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Anti-Grünfeld 3.f3 [D70]
We start this month with a great fight between Sethuraman and Kovchan in Game One. Black eventually prevailed, but it could have gone either way.
As to the opening, I always feel that the principled move against 7...Nc6!? is 8.Bb5, but many games (as in this case) do continue with 8.d5:
White was arguably justified in his choice, as he maintained a small pull out of the opening. Not wanting to stay passive, Black took a risk and (correctly, as it turns out) sacrificed a piece for three pawns for a complicated struggle.
The pawn wedges on a6 and f6 offered White plenty of hopes to endure, so he played optimistically, but it was Black who prevailed as he snared White's king in the centre of the board.
Grünfeld Defence 4.Bg5 Ne4 5.Bh4 [D80]
In Game Two the renowned attacking player Shakhriyar Mamedyarov mated his opponent's king in the centre of the board. All this came about as Savchenko, playing Black, was unable to cope with the problems set by White's ugly, but potent, 9th move, 9.Nh3:
The threat of the knight coming to f4 sets Black a problem. Chop it off or live with it?
Some players have captured on h3, but then the bishop pair can be a useful asset for White. Top games with this approach are as yet inconclusive, see the notes. Savchenko instead carried on with his business and allowed N-f4 and then the further N-d5. Despite trading queens he was unable to survive, and furthermore, even completing his development became problematic.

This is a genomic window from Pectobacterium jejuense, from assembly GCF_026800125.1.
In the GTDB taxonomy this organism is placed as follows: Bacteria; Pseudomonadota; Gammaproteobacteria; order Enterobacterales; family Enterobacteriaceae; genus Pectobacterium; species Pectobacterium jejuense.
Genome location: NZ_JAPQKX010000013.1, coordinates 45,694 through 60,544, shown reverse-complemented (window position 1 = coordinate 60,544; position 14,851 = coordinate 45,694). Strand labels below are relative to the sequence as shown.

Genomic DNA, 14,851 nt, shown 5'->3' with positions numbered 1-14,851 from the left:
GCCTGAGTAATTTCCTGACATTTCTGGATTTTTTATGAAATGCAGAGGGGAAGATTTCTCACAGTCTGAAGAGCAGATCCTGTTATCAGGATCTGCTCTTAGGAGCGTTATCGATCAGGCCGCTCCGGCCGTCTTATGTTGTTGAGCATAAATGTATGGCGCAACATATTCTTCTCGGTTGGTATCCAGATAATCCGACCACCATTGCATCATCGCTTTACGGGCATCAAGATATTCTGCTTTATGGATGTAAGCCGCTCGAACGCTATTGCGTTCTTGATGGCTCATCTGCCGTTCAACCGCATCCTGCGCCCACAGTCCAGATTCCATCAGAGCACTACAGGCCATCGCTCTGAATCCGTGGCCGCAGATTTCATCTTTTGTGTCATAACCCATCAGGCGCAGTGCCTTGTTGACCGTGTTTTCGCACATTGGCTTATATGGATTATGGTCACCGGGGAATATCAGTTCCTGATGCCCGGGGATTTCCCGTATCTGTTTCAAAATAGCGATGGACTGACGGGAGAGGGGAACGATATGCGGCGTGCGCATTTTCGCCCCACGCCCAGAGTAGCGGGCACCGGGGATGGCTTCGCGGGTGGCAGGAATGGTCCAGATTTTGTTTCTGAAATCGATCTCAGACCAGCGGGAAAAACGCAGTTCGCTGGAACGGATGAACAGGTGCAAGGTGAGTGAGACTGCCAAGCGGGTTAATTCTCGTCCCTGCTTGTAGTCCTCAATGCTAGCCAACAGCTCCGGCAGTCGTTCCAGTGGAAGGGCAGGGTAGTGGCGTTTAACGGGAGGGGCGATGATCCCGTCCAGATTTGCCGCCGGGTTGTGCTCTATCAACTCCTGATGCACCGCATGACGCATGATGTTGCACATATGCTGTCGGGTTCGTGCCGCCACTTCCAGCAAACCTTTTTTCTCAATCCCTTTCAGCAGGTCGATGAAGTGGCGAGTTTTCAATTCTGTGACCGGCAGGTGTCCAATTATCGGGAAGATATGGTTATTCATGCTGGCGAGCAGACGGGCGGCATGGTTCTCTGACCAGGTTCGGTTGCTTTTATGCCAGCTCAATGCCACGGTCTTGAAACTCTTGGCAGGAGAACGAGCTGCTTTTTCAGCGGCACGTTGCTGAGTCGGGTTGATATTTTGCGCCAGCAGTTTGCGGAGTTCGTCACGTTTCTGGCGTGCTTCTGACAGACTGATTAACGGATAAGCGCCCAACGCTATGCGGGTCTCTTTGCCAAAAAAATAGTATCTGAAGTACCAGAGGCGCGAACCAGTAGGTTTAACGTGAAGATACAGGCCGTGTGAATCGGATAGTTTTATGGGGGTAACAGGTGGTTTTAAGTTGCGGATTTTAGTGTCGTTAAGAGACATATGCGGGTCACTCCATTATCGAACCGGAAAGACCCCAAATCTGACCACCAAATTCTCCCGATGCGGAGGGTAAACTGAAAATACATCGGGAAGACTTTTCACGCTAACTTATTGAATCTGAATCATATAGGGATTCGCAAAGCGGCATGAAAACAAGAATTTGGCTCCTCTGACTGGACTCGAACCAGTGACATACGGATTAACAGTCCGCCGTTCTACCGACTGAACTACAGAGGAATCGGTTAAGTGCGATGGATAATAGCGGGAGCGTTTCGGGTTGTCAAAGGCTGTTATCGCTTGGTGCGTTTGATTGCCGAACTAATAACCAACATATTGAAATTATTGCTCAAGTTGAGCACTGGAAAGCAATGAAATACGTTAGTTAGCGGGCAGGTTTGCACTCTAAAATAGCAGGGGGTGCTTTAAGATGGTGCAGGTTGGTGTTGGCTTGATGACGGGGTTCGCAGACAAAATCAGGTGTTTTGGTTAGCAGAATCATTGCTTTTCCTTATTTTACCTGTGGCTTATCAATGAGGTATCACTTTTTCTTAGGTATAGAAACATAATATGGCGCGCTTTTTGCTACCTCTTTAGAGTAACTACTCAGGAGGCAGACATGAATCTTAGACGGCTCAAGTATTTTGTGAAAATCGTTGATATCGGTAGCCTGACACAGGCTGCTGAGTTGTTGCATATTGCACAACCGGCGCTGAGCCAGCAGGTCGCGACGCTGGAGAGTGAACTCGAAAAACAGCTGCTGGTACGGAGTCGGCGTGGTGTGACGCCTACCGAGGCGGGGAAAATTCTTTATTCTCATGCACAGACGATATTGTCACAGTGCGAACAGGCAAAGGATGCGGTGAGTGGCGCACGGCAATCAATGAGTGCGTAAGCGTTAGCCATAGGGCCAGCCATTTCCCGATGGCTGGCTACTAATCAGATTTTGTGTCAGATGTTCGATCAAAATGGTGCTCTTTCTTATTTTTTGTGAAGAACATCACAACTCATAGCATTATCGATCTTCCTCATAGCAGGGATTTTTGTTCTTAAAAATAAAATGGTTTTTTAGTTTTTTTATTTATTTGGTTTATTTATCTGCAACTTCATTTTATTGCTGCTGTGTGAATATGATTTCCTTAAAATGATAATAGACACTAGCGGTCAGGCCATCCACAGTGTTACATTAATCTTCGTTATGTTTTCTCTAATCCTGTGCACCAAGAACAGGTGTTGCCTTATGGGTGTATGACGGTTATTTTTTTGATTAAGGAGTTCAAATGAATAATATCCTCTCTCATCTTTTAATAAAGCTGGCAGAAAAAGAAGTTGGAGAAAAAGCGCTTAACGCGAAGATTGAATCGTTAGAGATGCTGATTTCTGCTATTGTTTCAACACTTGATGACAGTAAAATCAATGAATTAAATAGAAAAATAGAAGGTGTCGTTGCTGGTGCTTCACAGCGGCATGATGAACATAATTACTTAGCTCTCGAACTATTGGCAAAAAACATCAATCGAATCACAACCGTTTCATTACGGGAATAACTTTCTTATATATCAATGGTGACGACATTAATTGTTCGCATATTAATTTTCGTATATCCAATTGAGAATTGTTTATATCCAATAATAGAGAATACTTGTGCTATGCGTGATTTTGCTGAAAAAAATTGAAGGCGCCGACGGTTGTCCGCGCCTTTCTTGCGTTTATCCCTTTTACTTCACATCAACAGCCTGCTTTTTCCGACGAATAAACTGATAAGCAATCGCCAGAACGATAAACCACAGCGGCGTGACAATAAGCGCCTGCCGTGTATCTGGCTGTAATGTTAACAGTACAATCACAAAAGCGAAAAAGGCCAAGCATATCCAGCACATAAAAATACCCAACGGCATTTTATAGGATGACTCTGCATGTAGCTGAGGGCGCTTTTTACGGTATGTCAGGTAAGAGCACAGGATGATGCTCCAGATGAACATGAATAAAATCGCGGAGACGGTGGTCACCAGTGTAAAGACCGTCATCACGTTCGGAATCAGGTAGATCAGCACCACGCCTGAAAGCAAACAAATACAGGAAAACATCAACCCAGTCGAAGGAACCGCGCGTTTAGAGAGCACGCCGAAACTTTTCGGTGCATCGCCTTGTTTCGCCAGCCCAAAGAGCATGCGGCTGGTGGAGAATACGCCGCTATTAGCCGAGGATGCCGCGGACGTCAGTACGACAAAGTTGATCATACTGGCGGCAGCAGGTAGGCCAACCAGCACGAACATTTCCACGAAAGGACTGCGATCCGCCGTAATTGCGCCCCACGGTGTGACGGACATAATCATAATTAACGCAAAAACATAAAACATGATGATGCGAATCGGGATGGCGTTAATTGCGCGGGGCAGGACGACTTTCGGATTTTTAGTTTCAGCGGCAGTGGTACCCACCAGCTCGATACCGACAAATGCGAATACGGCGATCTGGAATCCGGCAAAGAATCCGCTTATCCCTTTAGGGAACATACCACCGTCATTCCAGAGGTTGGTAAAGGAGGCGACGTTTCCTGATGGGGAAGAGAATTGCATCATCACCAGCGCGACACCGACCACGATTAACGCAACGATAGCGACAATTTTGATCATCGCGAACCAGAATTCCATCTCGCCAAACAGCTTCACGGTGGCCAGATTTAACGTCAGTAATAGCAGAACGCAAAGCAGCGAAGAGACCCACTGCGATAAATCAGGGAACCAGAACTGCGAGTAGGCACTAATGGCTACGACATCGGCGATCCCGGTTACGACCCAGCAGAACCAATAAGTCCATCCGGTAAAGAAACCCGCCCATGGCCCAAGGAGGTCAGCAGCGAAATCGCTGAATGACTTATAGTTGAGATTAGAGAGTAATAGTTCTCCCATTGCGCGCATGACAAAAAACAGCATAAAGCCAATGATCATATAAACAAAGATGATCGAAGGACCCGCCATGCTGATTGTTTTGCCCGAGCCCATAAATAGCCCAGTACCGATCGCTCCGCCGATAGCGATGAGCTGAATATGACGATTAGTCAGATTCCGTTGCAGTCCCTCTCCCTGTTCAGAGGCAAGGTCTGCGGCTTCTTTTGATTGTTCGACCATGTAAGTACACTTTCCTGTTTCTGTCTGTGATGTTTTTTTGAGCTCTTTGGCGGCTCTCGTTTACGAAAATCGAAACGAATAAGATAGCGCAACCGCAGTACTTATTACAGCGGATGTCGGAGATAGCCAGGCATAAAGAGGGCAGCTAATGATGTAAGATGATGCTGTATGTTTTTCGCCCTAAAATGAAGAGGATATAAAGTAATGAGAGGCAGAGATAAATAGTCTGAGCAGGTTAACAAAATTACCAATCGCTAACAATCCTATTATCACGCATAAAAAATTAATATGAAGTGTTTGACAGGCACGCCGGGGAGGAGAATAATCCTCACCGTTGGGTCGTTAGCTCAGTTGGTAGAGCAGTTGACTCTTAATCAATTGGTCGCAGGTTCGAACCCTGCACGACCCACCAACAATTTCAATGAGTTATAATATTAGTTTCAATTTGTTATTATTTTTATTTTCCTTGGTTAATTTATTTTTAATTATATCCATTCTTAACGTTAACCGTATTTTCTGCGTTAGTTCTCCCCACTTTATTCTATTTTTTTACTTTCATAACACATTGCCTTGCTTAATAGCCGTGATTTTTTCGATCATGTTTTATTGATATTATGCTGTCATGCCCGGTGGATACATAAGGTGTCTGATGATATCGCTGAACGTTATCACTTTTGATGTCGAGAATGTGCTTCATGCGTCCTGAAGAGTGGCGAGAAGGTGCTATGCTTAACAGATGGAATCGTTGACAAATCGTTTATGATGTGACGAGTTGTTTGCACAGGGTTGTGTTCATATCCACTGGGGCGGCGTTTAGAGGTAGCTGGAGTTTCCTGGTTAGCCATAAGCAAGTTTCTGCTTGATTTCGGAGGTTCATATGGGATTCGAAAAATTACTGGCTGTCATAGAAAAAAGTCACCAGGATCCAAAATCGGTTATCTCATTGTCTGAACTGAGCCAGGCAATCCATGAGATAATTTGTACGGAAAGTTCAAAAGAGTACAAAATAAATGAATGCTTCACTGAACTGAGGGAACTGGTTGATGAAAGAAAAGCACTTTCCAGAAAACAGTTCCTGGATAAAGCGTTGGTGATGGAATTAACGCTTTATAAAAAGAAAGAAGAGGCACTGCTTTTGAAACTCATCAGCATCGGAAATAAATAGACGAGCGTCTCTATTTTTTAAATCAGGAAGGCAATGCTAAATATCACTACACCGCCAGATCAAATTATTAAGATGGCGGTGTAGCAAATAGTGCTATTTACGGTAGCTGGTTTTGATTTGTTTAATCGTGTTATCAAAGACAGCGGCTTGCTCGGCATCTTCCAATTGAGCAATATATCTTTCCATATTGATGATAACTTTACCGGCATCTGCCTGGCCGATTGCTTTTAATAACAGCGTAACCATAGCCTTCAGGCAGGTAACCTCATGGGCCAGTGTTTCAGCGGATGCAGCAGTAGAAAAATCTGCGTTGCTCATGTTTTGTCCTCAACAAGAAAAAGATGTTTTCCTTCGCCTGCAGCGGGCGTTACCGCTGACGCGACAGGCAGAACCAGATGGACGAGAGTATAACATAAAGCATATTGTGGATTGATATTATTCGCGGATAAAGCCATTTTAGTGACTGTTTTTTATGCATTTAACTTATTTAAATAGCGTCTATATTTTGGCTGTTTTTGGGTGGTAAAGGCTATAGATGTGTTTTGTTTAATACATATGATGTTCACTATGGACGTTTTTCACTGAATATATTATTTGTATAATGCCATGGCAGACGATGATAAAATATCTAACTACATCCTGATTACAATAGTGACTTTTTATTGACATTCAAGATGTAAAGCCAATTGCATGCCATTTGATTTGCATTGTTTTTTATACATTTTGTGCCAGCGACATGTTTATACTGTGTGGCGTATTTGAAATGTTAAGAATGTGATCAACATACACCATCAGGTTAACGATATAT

So although 9.Nh3 looks odd, the consequences for Black can be dramatic!
In Game Three, Kovalenko-Salem, White settled for the more conventional 9.Nf3. The consequences of Black snatching the c-pawn and holding onto it has seen a number of strong players investigating the ramifications.The game turned out to be a theoretical debate that, via some forcing lines, leads to a balanced rook and opposite bishop endgame. So Black seems to be doing fine here.
When I first started these Daring Defences updates, 4.Bg5 was considered to be 'fresh pasture' with very little theory. Now it's as well-mapped as many of the main lines!
Grünfeld Defence: Meeting Bf4 with ...Be6 [D83]
In Game Four, Matsenko-Salgado Lopez, Black was successful with an unusual manoeuvre involving placing his queen on a2:
Then, with the direct ...Rc8 and ...c5, he achieved (at least!) full equality and even quickly seized the initiative. Black's technique was almost perfect, but there was one point where he could have avoided giving White any resources by delaying the transition into the rook endgame. I think that White missed a chance to hold, see my analysis to move 53.
Another example of ...Be6 occurred in Dominguez Perez-Vachier Lagrave, see Game Five. It seems to be a rich area for new ideas amongst the elite at the moment. The bishop generally doesn't reside on the e6-square for long, but Black aims to get White to commit himself and then the light-squared bishop is repositioned accordingly. Here, some preliminary action on the queenside led to a White knight being posted on b6, behind enemy lines!
Vachier-Lagrave seems to have great instinct for positional sacrifices and here was an example of him giving up the exchange for a sound (even waterproof) defensive set-up. Black was never in trouble despite the material deficit.
Exchange Grünfeld with Be3 [D85]